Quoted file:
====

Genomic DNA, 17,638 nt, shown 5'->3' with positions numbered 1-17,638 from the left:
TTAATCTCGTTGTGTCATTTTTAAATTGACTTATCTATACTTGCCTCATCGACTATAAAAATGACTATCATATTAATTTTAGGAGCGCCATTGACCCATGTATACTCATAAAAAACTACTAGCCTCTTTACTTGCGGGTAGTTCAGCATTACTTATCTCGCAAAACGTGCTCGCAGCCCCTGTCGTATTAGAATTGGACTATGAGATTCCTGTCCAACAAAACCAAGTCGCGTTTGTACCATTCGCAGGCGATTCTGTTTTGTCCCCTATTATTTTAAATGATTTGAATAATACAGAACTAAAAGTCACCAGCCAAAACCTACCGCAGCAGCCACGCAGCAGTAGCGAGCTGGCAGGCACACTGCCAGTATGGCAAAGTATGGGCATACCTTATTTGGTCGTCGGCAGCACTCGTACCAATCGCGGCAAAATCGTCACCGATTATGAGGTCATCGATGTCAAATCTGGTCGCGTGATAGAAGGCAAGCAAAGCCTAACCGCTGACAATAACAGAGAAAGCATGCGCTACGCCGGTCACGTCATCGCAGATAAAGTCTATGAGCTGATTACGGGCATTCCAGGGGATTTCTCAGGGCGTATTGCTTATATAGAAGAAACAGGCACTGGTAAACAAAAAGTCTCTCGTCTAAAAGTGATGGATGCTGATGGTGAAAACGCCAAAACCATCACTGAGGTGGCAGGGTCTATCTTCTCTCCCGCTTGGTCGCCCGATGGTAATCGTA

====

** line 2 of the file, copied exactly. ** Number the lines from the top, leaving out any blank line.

TTAATCTCGTTGTGTCATTTTTAAATTGACTTATCTATACTTGCCTCATCGACTATAAAAATGACTATCATATTAATTTTAGGAGCGCCATTGACCCATGTATACTCATAAAAAACTACTAGCCTCTTTACTTGCGGGTAGTTCAGCATTACTTATCTCGCAAAACGTGCTCGCAGCCCCTGTCGTATTAGAATTGGACTATGAGATTCCTGTCCAACAAAACCAAGTCGCGTTTGTACCATTCGCAGGCGATTCTGTTTTGTCCCCTATTATTTTAAATGATTTGAATAATACAGAACTAAAAGTCACCAGCCAAAACCTACCGCAGCAGCCACGCAGCAGTAGCGAGCTGGCAGGCACACTGCCAGTATGGCAAAGTATGGGCATACCTTATTTGGTCGTCGGCAGCACTCGTACCAATCGCGGCAAAATCGTCACCGATTATGAGGTCATCGATGTCAAATCTGGTCGCGTGATAGAAGGCAAGCAAAGCCTAACCGCTGACAATAACAGAGAAAGCATGCGCTACGCCGGTCACGTCATCGCAGATAAAGTCTATGAGCTGATTACGGGCATTCCAGGGGATTTCTCAGGGCGTATTGCTTATATAGAAGAAACAGGCACTGGTAAACAAAAAGTCTCTCGTCTAAAAGTGATGGATGCTGATGGTGAAAACGCCAAAACCATCACTGAGGTGGCAGGGTCTATCTTCTCTCCCGCTTGGTCGCCCGATGGTAATCGTA